Mice in the Manger
A selection of
Christmas music -
'... an amazing collection.'
Each of these three CDs celebrates its Christmas music in a different way.
The first CD is From the Vaults of Westminster Cathedral. It has no carols at all, but consists of plainsong and polyphony from the fifteenth century to the twentieth century, divided into the Catholic seasons of Advent, Christmas and Epiphany.
The second CD is In Terra Pax and, despite its Latin title, consists of entirely English carols, written in the twentieth century.
The third CD is Joy in the Morning, which is compiled from both usual and unusual sources forming an amazing collection.
CD1 -- From the Vaults of Westminster Cathedral
The domes above the nave of the cathedral are not only works of architectural genius but their echoes and reverberations extend the life of every chord sent flying upwards by the cathedral choir. And that is not all. In 1922 the cathedral organ appeared in the nave and, when completed, seventy eight stops roared like lions and mingled in the domes with the choir's full force.
Thankfully, the cathedral singers have not abandoned the art of using the domes to send the voices skywards. Renaissance choral music by Byrd, Lassus, Palestrina and Victoria seems to belong naturally to the vast nave and its domes, even though the famous London building is barely a hundred years old. But the domes also respond on this CD to the gales of improvisation emitted by the organ as it guides the choir through Advent, Christmas and Epiphany.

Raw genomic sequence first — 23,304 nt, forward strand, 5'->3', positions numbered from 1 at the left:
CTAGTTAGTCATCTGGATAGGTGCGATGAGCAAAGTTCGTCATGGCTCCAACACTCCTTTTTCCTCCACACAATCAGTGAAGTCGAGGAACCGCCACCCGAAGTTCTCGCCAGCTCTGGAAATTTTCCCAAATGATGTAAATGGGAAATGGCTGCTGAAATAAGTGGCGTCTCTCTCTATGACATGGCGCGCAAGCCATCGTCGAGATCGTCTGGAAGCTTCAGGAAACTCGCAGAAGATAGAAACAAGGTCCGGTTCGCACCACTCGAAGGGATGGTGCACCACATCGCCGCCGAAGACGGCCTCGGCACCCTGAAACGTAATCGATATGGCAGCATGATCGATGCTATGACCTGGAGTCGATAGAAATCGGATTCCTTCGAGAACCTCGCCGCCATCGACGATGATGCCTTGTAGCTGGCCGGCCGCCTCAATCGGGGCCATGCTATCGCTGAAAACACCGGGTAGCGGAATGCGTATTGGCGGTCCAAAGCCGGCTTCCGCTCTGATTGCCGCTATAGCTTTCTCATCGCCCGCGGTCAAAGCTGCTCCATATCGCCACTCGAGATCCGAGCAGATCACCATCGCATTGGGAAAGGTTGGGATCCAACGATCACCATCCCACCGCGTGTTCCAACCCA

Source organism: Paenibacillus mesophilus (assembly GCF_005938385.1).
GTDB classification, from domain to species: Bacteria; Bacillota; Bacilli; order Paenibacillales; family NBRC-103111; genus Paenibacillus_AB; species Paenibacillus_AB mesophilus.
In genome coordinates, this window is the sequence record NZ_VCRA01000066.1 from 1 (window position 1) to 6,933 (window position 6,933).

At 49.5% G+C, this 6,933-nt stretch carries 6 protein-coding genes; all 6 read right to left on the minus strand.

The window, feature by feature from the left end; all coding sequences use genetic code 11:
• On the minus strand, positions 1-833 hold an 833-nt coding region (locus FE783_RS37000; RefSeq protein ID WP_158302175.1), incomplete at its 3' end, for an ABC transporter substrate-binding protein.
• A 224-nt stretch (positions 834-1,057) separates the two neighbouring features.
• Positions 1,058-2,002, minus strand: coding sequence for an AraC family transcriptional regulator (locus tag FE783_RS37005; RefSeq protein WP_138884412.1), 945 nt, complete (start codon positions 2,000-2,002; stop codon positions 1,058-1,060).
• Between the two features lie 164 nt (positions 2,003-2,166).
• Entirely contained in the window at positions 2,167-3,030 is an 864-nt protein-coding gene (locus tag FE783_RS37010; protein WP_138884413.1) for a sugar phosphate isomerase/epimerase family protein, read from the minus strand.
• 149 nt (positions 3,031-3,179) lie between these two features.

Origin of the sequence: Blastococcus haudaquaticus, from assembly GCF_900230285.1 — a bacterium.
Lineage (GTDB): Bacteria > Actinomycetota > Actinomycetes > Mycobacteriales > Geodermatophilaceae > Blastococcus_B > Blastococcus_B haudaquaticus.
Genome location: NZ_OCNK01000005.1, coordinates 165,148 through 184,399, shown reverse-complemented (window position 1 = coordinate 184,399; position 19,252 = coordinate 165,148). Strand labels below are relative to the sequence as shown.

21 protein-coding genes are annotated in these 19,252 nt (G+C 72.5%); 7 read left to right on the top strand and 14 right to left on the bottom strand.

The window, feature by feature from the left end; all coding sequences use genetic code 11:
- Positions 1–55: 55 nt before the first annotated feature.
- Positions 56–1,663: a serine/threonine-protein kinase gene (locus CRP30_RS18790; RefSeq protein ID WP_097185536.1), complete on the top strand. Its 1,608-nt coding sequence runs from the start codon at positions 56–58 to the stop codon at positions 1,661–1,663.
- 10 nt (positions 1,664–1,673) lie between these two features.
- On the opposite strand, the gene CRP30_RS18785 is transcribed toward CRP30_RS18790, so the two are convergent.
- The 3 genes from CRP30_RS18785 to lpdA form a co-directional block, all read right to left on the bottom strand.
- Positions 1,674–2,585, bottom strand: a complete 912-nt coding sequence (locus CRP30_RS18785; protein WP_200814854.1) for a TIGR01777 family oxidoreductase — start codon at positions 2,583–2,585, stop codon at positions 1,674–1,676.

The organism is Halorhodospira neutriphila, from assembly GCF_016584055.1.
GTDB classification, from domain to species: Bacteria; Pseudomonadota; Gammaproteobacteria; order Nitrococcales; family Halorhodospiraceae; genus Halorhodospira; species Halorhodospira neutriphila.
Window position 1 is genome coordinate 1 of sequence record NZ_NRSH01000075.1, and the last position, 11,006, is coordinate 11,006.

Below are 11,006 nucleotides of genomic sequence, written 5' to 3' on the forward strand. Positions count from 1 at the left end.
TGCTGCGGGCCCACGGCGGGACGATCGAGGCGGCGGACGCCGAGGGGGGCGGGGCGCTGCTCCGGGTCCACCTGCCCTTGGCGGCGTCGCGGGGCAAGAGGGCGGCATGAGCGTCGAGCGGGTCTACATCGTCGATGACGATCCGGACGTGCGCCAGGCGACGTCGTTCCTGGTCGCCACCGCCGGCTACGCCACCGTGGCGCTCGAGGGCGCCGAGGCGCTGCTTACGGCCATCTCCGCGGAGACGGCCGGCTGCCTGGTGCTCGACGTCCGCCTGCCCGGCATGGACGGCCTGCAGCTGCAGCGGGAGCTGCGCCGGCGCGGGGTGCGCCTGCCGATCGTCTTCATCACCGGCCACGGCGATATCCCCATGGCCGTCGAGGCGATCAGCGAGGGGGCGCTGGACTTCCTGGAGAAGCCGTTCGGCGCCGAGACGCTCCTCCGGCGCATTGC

There is also a distinguished company of twentieth century composers who gave the cathedral choir rich additions to their historical repertoires. Among the most recent repertoire, however, is the sublime setting of Adam lay ybounden composed by Matthew Martin, who, being born in 1976, is one of the younger generation whose modernism is equally beautiful as the carol's mediaeval origins.
Listen -- Matthew Martin: Adam lay ybounden
(track 11, 2:15-3:07) © 2009 Hyperion Records Ltd
This miraculous setting of four English verses from the fifteenth century acknowledges the English contribution to the cathedral. It is not cliché to say that this music is divine.
CD2 -- In Terra Pax
In order of birth, the carolcade can be classified as:
Old: Vaughan Williams (1872-1958), Herbert Howells (1872-1983), Gustav Holst (1874-1934) and Peter Warlock (1894-1930)
Middle-aged: Gerald Finzi (1901-1956) and John Gardner (born 1917)
Young: John Joubert (born 1927), Kenneth Leighton (1928-1988), William Mathias (1934-1992) and John Rutter (born 1945)
The purpose of this list is to demonstrate the evolution of British music during the last 125 years.